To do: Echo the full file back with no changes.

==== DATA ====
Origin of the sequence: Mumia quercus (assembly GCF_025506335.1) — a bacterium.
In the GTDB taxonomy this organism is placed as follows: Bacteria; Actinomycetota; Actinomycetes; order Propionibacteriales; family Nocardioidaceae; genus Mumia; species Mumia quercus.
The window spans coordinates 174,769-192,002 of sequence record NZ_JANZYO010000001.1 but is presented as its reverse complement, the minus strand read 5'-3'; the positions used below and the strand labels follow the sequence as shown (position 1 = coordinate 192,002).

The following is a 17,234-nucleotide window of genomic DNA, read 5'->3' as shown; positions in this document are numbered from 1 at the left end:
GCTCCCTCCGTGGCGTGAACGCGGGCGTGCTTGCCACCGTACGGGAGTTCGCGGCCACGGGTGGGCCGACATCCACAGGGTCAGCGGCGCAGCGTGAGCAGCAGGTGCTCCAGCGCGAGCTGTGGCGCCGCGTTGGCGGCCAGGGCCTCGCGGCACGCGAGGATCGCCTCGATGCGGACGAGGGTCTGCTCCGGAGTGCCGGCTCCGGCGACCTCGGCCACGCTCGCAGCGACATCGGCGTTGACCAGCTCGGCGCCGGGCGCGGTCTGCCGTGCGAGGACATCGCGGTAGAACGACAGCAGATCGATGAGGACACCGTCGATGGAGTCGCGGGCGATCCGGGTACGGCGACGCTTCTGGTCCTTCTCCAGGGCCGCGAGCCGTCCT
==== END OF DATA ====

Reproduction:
Origin of the sequence: Mumia quercus (assembly GCF_025506335.1) — a bacterium.
In the GTDB taxonomy this organism is placed as follows: Bacteria; Actinomycetota; Actinomycetes; order Propionibacteriales; family Nocardioidaceae; genus Mumia; species Mumia quercus.
The window spans coordinates 174,769-192,002 of sequence record NZ_JANZYO010000001.1 but is presented as its reverse complement, the minus strand read 5'-3'; the positions used below and the strand labels follow the sequence as shown (position 1 = coordinate 192,002).

The following is a 17,234-nucleotide window of genomic DNA, read 5'->3' as shown; positions in this document are numbered from 1 at the left end:
GCTCCCTCCGTGGCGTGAACGCGGGCGTGCTTGCCACCGTACGGGAGTTCGCGGCCACGGGTGGGCCGACATCCACAGGGTCAGCGGCGCAGCGTGAGCAGCAGGTGCTCCAGCGCGAGCTGTGGCGCCGCGTTGGCGGCCAGGGCCTCGCGGCACGCGAGGATCGCCTCGATGCGGACGAGGGTCTGCTCCGGAGTGCCGGCTCCGGCGACCTCGGCCACGCTCGCAGCGACATCGGCGTTGACCAGCTCGGCGCCGGGCGCGGTCTGCCGTGCGAGGACATCGCGGTAGAACGACAGCAGATCGATGAGGACACCGTCGATGGAGTCGCGGGCGATCCGGGTACGGCGACGCTTCTGGTCCTTCTCCAGGGCCGCGAGCCGTCCT